I frequently go to dogs that, when on lead, react aggressively to other dogs. I explain how the way to change this is to keep ‘distance under threshold’ and then add ‘good things’ that are triggered when Bonzo sights another dog.
Sometimes (often, in fact), over the following weeks the process becomes distorted in clients’ minds. This is even when we have gone out and have worked on the process together.
People extract the easy bit. They see another dog and then do all they can to prevent Bonzo spotting it. They increase distance or hold Bonzo’s attention. They make ‘good things’ happen for ignoring the other dog (that they have done their best to ensure Bonzo isn’t aware of).
Proudly, they report to me that they are successfully avoiding most dogs. If they see one, they take off in another direction. They ask Bonzo to look at them, ‘watch me’, preventing him for clocking the other dog. They feed him.
These ‘good things’ – food or fun or both – can be connected to nothing in Bonzo’s mind other than their Person having a sudden fit of kindness!
Then they understandably say after a few weeks, “We aren’t getting anywhere. We live in the real world so we are going now to force him up closer to other dogs”. That will, sadly, wipe out any trust they may have built up.
In the time they have wasted, Bonzo would almost certainly have made progress. With regular one-to-one sessions out on walks, an experienced trainer would keep them on track. That’s not always possible unfortunately.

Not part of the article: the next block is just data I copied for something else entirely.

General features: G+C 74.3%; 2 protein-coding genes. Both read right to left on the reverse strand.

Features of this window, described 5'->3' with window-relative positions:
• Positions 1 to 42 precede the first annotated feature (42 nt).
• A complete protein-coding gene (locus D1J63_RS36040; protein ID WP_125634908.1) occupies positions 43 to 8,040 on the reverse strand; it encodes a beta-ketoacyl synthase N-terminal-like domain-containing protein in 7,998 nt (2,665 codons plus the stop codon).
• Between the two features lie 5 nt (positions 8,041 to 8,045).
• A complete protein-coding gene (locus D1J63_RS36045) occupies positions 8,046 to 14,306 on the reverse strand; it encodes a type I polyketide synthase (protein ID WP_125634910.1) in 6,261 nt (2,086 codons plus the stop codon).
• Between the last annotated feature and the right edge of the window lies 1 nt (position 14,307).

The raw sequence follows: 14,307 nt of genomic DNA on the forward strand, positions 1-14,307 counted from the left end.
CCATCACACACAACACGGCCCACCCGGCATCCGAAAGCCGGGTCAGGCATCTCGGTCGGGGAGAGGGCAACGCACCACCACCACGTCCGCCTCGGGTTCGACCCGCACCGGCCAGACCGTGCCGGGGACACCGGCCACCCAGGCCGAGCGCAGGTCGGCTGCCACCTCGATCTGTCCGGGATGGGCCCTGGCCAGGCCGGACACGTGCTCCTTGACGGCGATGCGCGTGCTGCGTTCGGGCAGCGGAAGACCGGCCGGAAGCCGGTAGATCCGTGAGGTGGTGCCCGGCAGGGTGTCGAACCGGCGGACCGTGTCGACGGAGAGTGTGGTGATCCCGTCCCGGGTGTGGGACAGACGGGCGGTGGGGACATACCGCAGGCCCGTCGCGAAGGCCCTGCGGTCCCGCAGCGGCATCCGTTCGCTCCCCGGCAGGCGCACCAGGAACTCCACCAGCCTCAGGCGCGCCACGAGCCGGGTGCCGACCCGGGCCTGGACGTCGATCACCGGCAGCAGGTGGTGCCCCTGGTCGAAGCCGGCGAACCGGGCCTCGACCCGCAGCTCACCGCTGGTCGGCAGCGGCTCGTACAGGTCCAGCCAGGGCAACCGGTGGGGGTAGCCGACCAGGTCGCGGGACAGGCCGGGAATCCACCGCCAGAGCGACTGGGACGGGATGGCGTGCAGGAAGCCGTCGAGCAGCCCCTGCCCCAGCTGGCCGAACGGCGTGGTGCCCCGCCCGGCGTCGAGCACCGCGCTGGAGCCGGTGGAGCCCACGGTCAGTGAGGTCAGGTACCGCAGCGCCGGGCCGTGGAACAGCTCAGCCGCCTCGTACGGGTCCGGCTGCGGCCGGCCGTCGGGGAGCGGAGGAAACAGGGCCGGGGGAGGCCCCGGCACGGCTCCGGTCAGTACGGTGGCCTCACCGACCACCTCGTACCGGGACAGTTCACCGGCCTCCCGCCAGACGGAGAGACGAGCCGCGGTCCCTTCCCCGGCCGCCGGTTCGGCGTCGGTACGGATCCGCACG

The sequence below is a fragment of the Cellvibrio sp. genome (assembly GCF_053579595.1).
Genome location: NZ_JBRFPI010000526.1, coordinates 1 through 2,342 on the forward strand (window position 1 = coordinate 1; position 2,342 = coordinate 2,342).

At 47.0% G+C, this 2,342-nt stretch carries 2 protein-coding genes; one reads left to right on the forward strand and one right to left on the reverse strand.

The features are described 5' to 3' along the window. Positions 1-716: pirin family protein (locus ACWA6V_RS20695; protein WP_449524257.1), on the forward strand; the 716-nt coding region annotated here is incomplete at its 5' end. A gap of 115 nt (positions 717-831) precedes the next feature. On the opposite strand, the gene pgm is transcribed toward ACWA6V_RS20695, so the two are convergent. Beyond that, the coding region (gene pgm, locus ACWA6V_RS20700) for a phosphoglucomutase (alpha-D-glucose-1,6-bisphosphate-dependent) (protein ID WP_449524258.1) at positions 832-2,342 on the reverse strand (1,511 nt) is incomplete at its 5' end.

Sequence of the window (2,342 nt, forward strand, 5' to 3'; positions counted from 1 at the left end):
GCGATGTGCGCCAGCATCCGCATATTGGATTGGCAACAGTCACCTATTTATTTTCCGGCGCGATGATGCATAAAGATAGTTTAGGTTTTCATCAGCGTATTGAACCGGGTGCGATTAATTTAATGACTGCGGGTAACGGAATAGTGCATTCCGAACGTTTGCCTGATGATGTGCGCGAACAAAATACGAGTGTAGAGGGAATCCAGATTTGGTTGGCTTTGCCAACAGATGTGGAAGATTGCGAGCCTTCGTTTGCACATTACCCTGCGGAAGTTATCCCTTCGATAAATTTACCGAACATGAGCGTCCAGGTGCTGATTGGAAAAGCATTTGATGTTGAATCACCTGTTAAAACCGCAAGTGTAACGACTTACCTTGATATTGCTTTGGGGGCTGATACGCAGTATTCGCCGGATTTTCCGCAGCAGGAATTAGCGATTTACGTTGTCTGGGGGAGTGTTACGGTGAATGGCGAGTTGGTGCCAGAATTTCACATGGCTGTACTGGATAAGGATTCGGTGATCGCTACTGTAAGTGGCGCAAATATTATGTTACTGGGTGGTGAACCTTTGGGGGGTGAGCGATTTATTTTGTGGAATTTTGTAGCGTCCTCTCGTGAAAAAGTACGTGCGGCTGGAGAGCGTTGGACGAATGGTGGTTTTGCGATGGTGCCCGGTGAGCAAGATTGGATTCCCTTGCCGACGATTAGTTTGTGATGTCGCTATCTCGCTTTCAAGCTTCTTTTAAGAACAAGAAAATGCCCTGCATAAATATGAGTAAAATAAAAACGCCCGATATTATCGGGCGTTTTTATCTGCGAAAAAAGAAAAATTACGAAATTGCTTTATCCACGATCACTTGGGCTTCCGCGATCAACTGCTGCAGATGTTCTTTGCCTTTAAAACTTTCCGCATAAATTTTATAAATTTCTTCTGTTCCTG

My railway train analogy
I like analogies. I find this helps clients to understand the principles involved.
I ask them to imagine Bonzo is terrified of trains and the only place they can walk him is in a very large field with a railway line at the end of the field.
There will be a distance at which he can see and hear the trains whilst still feeling safe. Closer, and he’s over threshold and will react. Over threshold, he won’t eat and he won’t play.
So, from this comfortable distance, as soon as he hears an approaching train, the food and fun starts. As Bonzo looks in the direction of the train line, either chicken rains from the sky or they start his favourite game.
When the train has passed. The food or fun ceases. No train, no ‘good things’.
With regular sessions, in principle, bit by bit, Bonzo’s threshold should reduce over time until he stands near to the train line without feeling any fear, waiting for his chicken. Counter-Conditioning.
Now I ask Bonzo’s person to imagine she can see a distant red light. When this turns to green she knows a train will soon be coming. Immediately, before Bonzo can see or hear it, she takes his attention, feeds him and runs off away from the field and the train line. He’s not aware of any train.
Distraction can’t ever change how Bonzo feels about trains.
To my mind the command ‘Watch Me’ is Distraction. Used to extreme, ‘Watch Me’ is walking along looking up into his human’s eyes, shutting out everything else.
Distraction doesn’t build up any associations, either good or bad, between Bonzo and the other dog. Distraction might make life easier, but it doesn’t change how Bonzo feels.
If Bonzo first clocks the other dog and then looks up at his person for the good things he now expects another dog to trigger, that is Counter Conditioning.
Here is a nice visual explanation from Donna Hill.